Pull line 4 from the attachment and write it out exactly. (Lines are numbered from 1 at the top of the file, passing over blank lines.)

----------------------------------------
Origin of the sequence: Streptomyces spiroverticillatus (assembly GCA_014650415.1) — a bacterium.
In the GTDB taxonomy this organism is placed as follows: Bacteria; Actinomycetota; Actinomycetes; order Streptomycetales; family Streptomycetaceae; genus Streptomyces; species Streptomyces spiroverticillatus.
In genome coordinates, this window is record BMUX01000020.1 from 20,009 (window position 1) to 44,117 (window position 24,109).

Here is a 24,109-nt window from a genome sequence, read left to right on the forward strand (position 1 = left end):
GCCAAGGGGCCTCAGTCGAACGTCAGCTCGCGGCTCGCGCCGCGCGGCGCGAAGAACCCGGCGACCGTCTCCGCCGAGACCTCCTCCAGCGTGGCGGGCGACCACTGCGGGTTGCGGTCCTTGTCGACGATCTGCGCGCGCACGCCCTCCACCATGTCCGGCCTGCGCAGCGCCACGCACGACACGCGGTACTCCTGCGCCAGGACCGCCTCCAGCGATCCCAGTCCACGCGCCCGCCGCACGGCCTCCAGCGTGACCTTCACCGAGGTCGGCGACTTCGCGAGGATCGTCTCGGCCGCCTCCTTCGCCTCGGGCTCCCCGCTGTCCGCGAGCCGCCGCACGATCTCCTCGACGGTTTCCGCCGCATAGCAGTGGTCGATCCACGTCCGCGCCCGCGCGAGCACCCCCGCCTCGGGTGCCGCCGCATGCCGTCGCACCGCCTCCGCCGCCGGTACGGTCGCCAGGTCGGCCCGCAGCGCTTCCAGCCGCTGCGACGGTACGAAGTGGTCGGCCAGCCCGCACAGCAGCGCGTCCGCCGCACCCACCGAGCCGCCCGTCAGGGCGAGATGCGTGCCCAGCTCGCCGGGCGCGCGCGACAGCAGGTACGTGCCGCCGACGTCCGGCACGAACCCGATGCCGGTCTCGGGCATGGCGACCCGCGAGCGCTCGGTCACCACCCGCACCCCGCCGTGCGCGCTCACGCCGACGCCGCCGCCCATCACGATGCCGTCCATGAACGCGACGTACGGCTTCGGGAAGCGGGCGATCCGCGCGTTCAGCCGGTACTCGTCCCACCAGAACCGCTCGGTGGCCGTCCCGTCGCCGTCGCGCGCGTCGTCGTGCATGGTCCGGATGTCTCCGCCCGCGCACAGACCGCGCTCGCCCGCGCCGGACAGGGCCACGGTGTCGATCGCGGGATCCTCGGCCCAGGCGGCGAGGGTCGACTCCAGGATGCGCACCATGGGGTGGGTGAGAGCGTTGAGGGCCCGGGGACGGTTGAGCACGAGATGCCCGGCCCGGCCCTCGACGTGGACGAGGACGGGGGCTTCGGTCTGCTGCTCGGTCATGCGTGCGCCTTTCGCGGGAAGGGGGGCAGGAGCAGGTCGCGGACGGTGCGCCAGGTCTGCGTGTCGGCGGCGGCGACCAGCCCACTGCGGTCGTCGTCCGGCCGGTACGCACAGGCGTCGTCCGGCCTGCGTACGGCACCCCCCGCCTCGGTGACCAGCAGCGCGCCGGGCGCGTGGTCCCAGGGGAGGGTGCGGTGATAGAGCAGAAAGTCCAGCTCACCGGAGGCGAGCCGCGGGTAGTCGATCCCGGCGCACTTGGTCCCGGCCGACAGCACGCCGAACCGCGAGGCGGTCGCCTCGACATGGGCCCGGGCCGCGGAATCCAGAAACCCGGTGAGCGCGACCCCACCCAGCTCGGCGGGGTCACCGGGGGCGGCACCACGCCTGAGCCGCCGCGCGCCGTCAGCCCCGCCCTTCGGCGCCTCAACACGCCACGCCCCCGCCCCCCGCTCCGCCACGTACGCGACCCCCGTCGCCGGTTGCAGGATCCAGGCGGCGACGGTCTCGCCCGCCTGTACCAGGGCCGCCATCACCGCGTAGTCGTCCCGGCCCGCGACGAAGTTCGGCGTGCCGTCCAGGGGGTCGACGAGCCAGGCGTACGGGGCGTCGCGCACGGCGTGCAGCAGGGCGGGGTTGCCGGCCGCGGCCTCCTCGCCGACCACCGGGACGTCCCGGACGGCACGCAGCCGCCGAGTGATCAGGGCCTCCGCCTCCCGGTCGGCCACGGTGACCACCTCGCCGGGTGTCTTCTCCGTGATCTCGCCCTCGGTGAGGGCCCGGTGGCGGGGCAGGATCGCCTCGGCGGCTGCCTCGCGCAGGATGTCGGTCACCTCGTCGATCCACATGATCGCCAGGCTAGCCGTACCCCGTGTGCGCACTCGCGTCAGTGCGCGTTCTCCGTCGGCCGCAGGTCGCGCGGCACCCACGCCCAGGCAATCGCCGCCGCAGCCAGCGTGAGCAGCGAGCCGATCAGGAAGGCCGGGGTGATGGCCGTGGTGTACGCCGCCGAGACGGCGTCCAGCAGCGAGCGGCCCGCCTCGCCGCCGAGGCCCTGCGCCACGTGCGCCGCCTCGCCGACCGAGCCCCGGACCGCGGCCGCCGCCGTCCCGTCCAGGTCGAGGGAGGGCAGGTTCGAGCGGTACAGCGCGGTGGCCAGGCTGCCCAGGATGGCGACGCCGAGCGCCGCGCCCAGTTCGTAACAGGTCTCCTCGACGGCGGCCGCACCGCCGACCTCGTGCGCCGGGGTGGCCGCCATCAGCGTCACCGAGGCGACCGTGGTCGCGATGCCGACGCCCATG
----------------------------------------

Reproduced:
Here is a 24,109-nt window from a genome sequence, read left to right on the forward strand (position 1 = left end):